The Quaking of America: An Embodied Guide to Navigating Our Nation’s Upheaval and Racial Reckoning

By Resmaa Menakem. Central Recovery Press, 2022. 384 pages. $34.95/hardcover; $18.95/paperback or eBook.

This unusual book is difficult to describe. It is compelling; very disturbing; and helpful, especially if one adopts the author’s practices.

Readers who have read Resmaa Menakem’s earlier book, My Grandmother’s Hands (2017), know that he is a trauma therapist who offers healing techniques to people who want to make the world a better place. The earlier book addresses trauma in White people; Black people; and police officers—regardless of race—with all their different experiences. His practices are designed to help them stand up to racism. This book, on the other hand, is written for people who want to save democracy in the United States. He writes: “The Quaking of America is a book of practical, embodied psychology that will help you be ready for what is to come.” He continues: this book is “about preparing your body and community for a civil war—and, if possible, preventing it.” Later he emphasizes this point again: “we need to begin not with strategy or politics, but with tempering and conditioning our bodies.”

The author lays out at considerable length the threats he sees to our democracy. It is not a pretty picture. He predicts a civil war, not organized like the first Civil War but more akin to the rioting at the Capitol on January 6, 2021, waged in communities across the country. He describes attempts to deny the legitimacy of the 2020 election; limited voting, especially by People of Color; and elected secretaries of state committed to overturning future elections. He points out that most rioters on January 6 and those who refuse to condemn them are White Christians born in the United States, suggesting that White, native, Christian supremacy is at the center.

Then he outlines the theory and practice of healing from trauma, preparing us to stand up to the threats to democracy. He asks us to actually do the exercises as we read and then incorporate them into our daily lives: we won’t just read this book; we will do it.

Menakem believes that trauma is carried in our bodies, and that is where healing must occur. If trauma is activated, he tells us to slow down; settle our bodies; and notice the tension in them rather than act out in difficult situations. He advises his readers to respond from the best part of themselves. People I know who have used his techniques have noticed that chronic stresses have in fact stopped interfering with their current ability to cope, which he calls the “metabolizing” of trauma. I am committed to a different healing modality, but I found that his practices made me more aware of my reactions to stressful situations and helped me better deal with them.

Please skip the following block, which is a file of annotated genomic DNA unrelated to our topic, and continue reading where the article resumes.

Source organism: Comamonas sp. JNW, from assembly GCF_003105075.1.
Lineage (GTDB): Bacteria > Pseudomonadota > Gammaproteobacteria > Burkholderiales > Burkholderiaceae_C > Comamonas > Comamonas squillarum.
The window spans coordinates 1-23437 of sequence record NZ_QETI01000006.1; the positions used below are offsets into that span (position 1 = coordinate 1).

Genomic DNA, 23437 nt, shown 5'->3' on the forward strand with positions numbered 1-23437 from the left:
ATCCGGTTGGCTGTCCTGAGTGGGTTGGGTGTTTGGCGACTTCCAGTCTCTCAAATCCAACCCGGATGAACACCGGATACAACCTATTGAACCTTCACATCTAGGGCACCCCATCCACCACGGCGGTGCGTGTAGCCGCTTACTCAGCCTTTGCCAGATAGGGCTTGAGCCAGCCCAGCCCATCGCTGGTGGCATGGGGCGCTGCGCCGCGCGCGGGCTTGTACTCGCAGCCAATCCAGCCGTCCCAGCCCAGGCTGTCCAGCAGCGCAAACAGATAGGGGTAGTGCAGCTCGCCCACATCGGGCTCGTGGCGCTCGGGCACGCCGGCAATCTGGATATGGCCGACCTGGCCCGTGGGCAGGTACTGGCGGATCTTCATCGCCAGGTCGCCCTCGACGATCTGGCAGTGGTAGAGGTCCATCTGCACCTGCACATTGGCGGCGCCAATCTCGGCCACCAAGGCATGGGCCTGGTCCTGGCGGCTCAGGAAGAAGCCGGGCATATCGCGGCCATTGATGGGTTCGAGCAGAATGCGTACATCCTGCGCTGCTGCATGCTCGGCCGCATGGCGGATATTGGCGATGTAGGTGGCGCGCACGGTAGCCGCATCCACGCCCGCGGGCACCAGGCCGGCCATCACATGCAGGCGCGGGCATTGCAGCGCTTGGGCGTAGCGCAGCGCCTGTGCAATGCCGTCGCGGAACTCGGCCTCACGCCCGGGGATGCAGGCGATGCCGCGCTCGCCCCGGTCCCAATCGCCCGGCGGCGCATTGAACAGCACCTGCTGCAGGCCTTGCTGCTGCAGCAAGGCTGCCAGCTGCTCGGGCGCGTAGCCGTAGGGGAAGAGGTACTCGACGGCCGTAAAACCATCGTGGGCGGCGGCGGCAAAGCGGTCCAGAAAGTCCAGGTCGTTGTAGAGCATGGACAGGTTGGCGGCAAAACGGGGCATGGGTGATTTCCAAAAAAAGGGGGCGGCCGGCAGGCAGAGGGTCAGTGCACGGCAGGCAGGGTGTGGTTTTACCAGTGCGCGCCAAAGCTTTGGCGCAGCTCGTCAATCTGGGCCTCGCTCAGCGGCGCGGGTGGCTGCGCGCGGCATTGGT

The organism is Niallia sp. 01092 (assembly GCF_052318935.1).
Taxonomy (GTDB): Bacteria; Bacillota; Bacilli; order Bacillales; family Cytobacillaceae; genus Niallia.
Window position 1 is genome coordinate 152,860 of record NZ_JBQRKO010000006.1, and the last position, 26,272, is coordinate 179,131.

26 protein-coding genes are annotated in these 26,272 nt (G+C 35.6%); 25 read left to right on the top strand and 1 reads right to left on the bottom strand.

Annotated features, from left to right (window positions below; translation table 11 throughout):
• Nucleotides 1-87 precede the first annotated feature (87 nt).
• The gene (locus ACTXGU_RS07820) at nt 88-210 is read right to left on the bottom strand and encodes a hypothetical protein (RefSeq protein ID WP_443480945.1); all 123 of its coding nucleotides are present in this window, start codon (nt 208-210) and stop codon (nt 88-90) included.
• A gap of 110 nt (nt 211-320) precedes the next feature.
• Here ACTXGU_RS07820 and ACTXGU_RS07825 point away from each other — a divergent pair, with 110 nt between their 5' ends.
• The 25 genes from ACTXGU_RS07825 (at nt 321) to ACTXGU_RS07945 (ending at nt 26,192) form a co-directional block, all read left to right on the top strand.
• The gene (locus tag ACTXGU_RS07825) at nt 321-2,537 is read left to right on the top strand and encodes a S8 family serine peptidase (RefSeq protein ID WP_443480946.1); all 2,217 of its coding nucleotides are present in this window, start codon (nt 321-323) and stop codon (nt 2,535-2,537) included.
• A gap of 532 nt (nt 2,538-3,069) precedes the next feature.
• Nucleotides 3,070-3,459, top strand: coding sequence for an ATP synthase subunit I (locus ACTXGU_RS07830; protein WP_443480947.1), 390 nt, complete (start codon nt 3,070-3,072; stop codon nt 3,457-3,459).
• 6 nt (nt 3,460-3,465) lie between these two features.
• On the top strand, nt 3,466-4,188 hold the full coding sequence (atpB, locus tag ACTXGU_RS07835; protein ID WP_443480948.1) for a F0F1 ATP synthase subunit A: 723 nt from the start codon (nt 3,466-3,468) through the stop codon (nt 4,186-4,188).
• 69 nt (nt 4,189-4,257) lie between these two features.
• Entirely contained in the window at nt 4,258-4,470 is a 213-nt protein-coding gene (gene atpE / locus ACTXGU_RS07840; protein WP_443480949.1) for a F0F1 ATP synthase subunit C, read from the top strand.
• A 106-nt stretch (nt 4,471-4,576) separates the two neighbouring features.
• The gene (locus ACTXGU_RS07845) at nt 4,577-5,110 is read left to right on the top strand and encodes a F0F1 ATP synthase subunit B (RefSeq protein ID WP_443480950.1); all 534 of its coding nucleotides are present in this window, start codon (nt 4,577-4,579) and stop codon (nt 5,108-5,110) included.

While we are all different as individuals, Menakem often gives White people and People of Color different healing practices because members of each group share certain experiences. Because of the importance of the body, he refers consistently to White people as “white bodies” and People of Color as “bodies of culture.”

Besides outlining the dangers we may face and showing us how to heal and prepare our bodies, the author suggests ways we can prepare to get into the thick of things, such as training in self-defense, learning basic first aid and CPR, training in nonviolent resistance, and carrying with us the name and phone number of a good civil rights lawyer.

Menakem’s goal is to build a “living, embodied, antiracist culture.” He is not confident that this will happen quickly; he even suggests that it may take many generations to obliterate racism. But we must work toward this goal now if we are to save our democracy.

This is a fascinating book, written with a sense of great urgency. We know that he decided to write it after the events of January 6, 2021, and that the book came out in early 2022, so he wrote it in less than a year. His urgency shows in the somewhat disorganized presentation with no index and technical terms used in chapters before they are defined or explained. However, his sense of urgency is part of the message, one that we all need to hear. His ideas are helpful; he calls us to our deepest integrity; and he gives us tools to encounter challenging times.

Patience A. Schenck is a member of Annapolis (Md.) Meeting living at Friends House in Sandy Spring, Md.

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